Includes capital transfers to public entities.

Does not include deposits at the Treasury from third parties (SOEs, private entities and individuals).

Sources: Ministry of Economy and Finance; and IMF staff estimates.

Refers to the macro framework for the Second Review Under the PLL Arrangement in Country Report No. 17/264.

Includes capital transfers to public entities.

Does not include deposits at the Treasury from third parties (SOEs, private entities and individuals).

Table 3.Morocco: Balance of Payments, 2012–22(In billions of U.S. dollars, unless otherwise indicated)
Proj.
PLL 1/Art. IVRev.
20122013201420152016201720182019202020212022
Current account−9.2−8.1−6.5−2.2−4.5−4.4−4.3−4.2−4.4−4.6−4.5−4.2−3.7
Trade balance−21.9−21.9−20.6−14.7−17.7−17.8−18.0−17.9−19.0−19.5−20.1−20.8−21.4
Exports, f.o.b.17.018.320.018.618.920.320.520.722.123.725.427.329.1
Food products3.54.04.34.24.54.95.04.95.25.65.96.36.7
Phosphates and derived products5.64.44.64.54.04.34.34.44.85.15.55.96.2
Automobiles2.93.74.85.05.65.95.95.96.37.37.98.69.5
Imports, f.o.b.−38.9−40.2−40.6−33.3−36.6−38.1−38.5−38.6−41.1−43.2−45.5−48.1−50.5
Energy−12.4−12.2−11.0−6.8−5.5−6.8−6.9−7.0−7.6−7.7−7.8−8.0−8.1
Capital goods−8.1−9.1−8.8−8.4−10.6−12.5−10.7−10.7−11.3−12.0−12.8−13.6−14.4
Food products−4.8−4.3−5.0−3.6−4.5−4.0−4.2−4.4−4.5−4.7−4.8−5.0−5.1
Services6.96.47.06.86.86.76.96.97.57.98.49.19.7
Tourism receipts6.76.97.16.36.56.86.96.97.58.08.59.09.6
Income−1.9−1.3−2.7−1.9−1.8−1.7−1.9−1.9−2.1−2.3−2.4−2.5−2.5
Transfers7.78.79.77.78.28.68.78.79.29.29.510.010.5
Private transfers (net)7.47.97.87.27.37.67.77.78.48.89.49.910.5
Workers’ remittances6.76.87.16.16.36.66.66.67.17.58.08.58.9
Official grants (net)0.20.81.90.50.91.01.01.00.80.40.10.10.1
Capital account0.00.00.00.00.00.00.00.00.00.00.00.00.0
Financial account6.29.48.85.86.52.52.23.36.65.96.16.97.4
Direct investment2.33.03.12.61.71.72.12.12.83.33.53.84.0
Portfolio investment1.61.33.01.3−0.3−0.4−0.5−0.51.80.60.60.70.7
Other2.25.12.71.85.11.30.61.72.12.02.02.42.7
Private1.02.81.30.73.90.40.01.01.31.71.82.12.4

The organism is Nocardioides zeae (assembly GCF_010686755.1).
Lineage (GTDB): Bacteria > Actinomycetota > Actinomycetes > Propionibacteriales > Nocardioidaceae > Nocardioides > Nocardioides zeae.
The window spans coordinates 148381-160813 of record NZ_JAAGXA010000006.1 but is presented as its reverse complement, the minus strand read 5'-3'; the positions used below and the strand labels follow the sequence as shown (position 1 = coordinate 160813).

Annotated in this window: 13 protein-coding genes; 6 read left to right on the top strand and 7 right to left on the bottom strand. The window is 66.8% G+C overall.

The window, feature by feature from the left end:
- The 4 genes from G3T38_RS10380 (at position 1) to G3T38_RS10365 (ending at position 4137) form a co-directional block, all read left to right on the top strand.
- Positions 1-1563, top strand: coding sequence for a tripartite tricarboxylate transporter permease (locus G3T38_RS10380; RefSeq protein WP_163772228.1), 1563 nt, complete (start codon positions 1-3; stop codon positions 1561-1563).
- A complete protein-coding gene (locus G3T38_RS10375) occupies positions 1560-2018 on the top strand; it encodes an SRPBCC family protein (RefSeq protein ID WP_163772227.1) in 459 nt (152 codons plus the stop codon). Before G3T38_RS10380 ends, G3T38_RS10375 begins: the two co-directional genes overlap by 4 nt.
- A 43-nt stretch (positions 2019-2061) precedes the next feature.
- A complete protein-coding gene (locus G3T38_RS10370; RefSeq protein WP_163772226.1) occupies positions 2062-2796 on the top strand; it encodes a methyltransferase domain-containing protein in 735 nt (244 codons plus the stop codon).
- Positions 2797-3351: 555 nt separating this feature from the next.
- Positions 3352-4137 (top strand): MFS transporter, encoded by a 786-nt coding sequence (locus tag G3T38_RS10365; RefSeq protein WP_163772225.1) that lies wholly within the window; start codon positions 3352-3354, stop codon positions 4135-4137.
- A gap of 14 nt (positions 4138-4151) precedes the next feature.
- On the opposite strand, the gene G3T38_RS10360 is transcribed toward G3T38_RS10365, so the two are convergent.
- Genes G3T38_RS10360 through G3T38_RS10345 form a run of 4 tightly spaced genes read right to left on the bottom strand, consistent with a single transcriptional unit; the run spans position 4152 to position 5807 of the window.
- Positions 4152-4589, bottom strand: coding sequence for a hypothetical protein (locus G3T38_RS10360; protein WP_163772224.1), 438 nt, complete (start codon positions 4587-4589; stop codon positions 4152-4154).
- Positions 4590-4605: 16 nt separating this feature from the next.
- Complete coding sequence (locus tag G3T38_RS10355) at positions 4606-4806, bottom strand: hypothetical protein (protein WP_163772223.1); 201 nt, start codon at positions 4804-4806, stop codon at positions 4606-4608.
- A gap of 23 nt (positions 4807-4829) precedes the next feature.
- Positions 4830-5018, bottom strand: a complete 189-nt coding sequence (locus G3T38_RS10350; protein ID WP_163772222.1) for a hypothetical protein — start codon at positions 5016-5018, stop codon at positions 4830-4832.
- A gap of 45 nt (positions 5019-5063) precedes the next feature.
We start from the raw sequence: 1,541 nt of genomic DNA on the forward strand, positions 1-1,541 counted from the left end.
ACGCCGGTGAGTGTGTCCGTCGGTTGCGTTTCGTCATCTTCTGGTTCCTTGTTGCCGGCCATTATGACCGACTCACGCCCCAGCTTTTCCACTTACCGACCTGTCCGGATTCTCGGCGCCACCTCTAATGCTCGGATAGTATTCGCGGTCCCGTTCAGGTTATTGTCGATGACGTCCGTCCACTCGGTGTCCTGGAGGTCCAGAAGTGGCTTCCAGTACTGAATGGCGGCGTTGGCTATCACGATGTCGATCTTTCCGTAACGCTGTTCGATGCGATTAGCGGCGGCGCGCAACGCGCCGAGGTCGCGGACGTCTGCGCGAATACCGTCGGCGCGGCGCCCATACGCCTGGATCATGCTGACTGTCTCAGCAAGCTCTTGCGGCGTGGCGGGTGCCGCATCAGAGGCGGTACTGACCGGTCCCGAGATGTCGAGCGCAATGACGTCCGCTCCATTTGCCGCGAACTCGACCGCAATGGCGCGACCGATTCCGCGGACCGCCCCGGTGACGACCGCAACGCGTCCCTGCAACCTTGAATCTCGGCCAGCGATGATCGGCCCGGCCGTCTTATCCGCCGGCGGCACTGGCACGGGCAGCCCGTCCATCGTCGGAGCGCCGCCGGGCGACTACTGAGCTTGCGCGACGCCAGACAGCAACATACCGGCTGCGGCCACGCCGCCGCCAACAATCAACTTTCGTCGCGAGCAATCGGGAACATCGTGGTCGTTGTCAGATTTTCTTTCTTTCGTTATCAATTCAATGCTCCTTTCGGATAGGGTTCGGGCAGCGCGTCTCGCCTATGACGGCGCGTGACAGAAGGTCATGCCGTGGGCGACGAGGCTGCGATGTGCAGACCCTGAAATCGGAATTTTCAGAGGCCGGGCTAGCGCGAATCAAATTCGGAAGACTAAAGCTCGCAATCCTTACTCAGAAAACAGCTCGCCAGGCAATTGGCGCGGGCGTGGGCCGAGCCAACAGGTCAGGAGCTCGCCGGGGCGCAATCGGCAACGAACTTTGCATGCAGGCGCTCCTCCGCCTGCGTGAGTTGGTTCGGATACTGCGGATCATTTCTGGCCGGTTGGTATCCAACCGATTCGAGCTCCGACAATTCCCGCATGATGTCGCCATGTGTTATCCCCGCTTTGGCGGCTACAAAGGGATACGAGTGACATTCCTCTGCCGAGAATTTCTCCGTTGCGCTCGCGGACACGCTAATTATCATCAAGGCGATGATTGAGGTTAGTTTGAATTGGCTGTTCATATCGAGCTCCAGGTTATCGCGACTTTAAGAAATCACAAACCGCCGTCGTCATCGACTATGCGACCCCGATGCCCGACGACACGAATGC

Public medium-and long-term loans (net)1.32.41.41.21.20.90.60.60.80.30.20.40.3
Disbursements2.94.13.22.83.33.23.03.02.82.52.22.52.2
Amortization−1.6−1.8−1.8−1.6−2.1−2.3−2.4−2.4−2.1−2.1−2.1−2.1−2.0
Reserve asset accumulation (-increase)3.3−1.8−2.9−4.3−2.81.82.10.9−2.2−1.3−1.6−2.7−3.7
Errors and omissions−0.30.50.60.70.80.00.00.00.00.00.00.00.0
(Percent of GDP)
Current account−9.3−7.6−5.9−2.1−4.4−4.0−3.9−3.8−3.7−3.7−3.4−2.9−2.5
Trade balance−22.3−20.5−18.7−14.5−17.1−16.4−16.4−16.3−16.1−15.6−15.1−14.7−14.3
Exports, f.o.b.17.317.118.118.418.218.618.618.918.819.019.119.419.5
Food products3.63.73.94.24.34.54.54.44.44.54.54.54.5
Phosphates and derived products5.74.24.14.53.83.93.94.14.14.14.24.24.2
Automobiles3.03.54.44.95.45.45.35.45.35.86.06.16.3
Imports, f.o.b.−39.6−37.7−36.9−32.9−35.3−35.1−35.0−35.2−34.9−34.6−34.2−34.1−33.8
Energy−12.6−11.4−10.0−6.7−5.4−6.2−6.3−6.3−6.5−6.2−5.9−5.7−5.4
Capital goods−8.2−8.5−8.0−8.3−10.2−11.5−9.7−9.7−9.6−9.6−9.6−9.7−9.6
Food products−4.9−4.0−4.5−3.6−4.4−3.7−3.8−4.1−3.8−3.8−3.6−3.5−3.4
Services7.16.06.46.76.56.16.36.36.46.46.46.56.5
Tourism receipts6.86.46.46.26.36.36.36.36.46.46.46.46.4
Income−1.9−1.2−2.4−1.9−1.7−1.6−1.7−1.7−1.8−1.8−1.8−1.7−1.7
Transfers7.88.18.87.67.97.97.97.97.87.37.17.17.1
Private transfers (net)7.67.47.17.17.07.07.07.07.17.17.17.07.0
Workers’ remittances6.96.46.56.16.16.16.06.06.06.06.06.06.0
Official grants (net)0.20.71.70.50.90.90.90.90.70.30.10.10.1
Capital account0.00.00.00.00.00.00.00.00.00.00.00.00.0
Financial account6.38.88.05.76.22.32.03.05.64.74.64.95.0